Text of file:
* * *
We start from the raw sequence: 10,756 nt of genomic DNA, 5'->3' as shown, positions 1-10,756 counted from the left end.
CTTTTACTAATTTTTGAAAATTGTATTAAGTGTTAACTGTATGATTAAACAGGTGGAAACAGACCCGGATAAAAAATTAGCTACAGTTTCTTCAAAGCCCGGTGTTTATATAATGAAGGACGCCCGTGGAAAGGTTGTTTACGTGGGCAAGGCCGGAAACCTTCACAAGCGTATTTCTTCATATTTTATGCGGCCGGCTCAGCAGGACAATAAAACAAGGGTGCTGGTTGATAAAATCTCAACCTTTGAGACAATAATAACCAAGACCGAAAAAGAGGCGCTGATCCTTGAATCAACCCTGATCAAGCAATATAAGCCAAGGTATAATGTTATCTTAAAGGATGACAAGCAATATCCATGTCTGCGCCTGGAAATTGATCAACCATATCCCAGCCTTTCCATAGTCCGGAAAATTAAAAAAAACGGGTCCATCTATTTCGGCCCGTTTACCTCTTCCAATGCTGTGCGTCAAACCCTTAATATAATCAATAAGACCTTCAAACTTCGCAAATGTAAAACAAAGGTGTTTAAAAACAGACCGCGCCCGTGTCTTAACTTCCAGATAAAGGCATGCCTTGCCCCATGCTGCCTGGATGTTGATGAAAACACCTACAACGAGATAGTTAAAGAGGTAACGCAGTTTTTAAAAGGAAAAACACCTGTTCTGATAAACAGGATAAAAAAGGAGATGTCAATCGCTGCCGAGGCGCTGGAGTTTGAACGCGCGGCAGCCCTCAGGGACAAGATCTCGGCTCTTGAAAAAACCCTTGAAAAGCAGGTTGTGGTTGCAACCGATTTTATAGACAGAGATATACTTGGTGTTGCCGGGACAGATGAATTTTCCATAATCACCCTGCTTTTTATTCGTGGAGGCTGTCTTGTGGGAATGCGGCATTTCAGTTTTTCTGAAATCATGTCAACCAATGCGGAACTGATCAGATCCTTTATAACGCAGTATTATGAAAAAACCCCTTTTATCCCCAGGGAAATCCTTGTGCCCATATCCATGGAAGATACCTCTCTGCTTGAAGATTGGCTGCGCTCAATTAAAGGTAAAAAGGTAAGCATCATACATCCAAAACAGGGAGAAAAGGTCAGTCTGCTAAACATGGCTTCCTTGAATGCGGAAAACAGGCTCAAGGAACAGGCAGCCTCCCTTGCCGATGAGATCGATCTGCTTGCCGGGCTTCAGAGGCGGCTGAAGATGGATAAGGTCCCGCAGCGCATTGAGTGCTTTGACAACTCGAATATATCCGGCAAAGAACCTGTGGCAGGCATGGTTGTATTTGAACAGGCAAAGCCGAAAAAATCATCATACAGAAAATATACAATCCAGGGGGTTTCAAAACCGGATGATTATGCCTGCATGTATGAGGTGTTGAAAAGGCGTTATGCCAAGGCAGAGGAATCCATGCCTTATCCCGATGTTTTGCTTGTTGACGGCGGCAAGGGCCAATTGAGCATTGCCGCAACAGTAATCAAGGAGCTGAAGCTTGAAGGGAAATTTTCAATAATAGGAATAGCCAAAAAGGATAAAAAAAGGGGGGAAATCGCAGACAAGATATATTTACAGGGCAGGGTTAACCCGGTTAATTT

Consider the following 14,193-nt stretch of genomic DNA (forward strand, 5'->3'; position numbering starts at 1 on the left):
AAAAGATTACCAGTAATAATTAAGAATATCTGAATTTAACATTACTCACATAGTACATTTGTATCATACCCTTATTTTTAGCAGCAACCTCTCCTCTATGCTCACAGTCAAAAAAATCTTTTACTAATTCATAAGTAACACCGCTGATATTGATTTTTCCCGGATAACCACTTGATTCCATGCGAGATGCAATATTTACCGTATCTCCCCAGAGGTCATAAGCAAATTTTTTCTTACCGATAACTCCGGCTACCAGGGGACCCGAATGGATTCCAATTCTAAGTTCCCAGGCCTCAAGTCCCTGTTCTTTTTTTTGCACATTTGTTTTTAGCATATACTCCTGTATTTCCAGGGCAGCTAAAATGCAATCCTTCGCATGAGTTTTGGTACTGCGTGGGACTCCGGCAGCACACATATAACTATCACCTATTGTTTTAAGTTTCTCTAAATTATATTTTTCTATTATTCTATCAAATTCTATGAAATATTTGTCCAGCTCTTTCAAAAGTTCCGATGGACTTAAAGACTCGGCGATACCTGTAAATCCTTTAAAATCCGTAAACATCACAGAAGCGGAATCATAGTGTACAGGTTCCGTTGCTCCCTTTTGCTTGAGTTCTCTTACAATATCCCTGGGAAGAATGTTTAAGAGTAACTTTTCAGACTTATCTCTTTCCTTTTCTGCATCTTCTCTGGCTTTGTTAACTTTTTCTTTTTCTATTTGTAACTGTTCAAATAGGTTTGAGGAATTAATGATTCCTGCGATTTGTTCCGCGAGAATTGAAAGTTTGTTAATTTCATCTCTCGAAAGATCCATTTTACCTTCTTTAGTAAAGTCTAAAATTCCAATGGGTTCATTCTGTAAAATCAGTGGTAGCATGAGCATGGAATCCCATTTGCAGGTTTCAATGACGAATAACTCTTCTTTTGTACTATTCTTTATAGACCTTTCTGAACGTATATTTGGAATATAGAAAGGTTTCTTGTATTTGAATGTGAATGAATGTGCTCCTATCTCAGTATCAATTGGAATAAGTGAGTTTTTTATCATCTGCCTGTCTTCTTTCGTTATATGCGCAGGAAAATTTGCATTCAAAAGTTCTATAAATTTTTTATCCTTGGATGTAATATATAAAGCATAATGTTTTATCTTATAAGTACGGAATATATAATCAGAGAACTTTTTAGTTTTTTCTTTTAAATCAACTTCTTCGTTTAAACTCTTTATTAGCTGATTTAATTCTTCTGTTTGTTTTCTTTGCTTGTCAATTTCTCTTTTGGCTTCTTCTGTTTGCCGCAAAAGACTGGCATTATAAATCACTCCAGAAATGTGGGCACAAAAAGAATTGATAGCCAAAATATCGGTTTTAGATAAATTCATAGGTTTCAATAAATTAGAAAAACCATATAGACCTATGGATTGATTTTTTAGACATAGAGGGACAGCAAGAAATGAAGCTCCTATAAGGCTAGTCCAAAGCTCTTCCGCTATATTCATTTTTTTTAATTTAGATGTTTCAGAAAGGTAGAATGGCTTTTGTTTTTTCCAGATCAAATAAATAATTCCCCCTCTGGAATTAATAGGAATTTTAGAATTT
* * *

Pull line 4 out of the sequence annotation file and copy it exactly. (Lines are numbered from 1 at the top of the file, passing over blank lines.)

AAAAGATTACCAGTAATAATTAAGAATATCTGAATTTAACATTACTCACATAGTACATTTGTATCATACCCTTATTTTTAGCAGCAACCTCTCCTCTATGCTCACAGTCAAAAAAATCTTTTACTAATTCATAAGTAACACCGCTGATATTGATTTTTCCCGGATAACCACTTGATTCCATGCGAGATGCAATATTTACCGTATCTCCCCAGAGGTCATAAGCAAATTTTTTCTTACCGATAACTCCGGCTACCAGGGGACCCGAATGGATTCCAATTCTAAGTTCCCAGGCCTCAAGTCCCTGTTCTTTTTTTTGCACATTTGTTTTTAGCATATACTCCTGTATTTCCAGGGCAGCTAAAATGCAATCCTTCGCATGAGTTTTGGTACTGCGTGGGACTCCGGCAGCACACATATAACTATCACCTATTGTTTTAAGTTTCTCTAAATTATATTTTTCTATTATTCTATCAAATTCTATGAAATATTTGTCCAGCTCTTTCAAAAGTTCCGATGGACTTAAAGACTCGGCGATACCTGTAAATCCTTTAAAATCCGTAAACATCACAGAAGCGGAATCATAGTGTACAGGTTCCGTTGCTCCCTTTTGCTTGAGTTCTCTTACAATATCCCTGGGAAGAATGTTTAAGAGTAACTTTTCAGACTTATCTCTTTCCTTTTCTGCATCTTCTCTGGCTTTGTTAACTTTTTCTTTTTCTATTTGTAACTGTTCAAATAGGTTTGAGGAATTAATGATTCCTGCGATTTGTTCCGCGAGAATTGAAAGTTTGTTAATTTCATCTCTCGAAAGATCCATTTTACCTTCTTTAGTAAAGTCTAAAATTCCAATGGGTTCATTCTGTAAAATCAGTGGTAGCATGAGCATGGAATCCCATTTGCAGGTTTCAATGACGAATAACTCTTCTTTTGTACTATTCTTTATAGACCTTTCTGAACGTATATTTGGAATATAGAAAGGTTTCTTGTATTTGAATGTGAATGAATGTGCTCCTATCTCAGTATCAATTGGAATAAGTGAGTTTTTTATCATCTGCCTGTCTTCTTTCGTTATATGCGCAGGAAAATTTGCATTCAAAAGTTCTATAAATTTTTTATCCTTGGATGTAATATATAAAGCATAATGTTTTATCTTATAAGTACGGAATATATAATCAGAGAACTTTTTAGTTTTTTCTTTTAAATCAACTTCTTCGTTTAAACTCTTTATTAGCTGATTTAATTCTTCTGTTTGTTTTCTTTGCTTGTCAATTTCTCTTTTGGCTTCTTCTGTTTGCCGCAAAAGACTGGCATTATAAATCACTCCAGAAATGTGGGCACAAAAAGAATTGATAGCCAAAATATCGGTTTTAGATAAATTCATAGGTTTCAATAAATTAGAAAAACCATATAGACCTATGGATTGATTTTTTAGACATAGAGGGACAGCAAGAAATGAAGCTCCTATAAGGCTAGTCCAAAGCTCTTCCGCTATATTCATTTTTTTTAATTTAGATGTTTCAGAAAGGTAGAATGGCTTTTGTTTTTTCCAGATCAAATAAATAATTCCCCCTCTGGAATTAATAGGAATTTTAGAATTT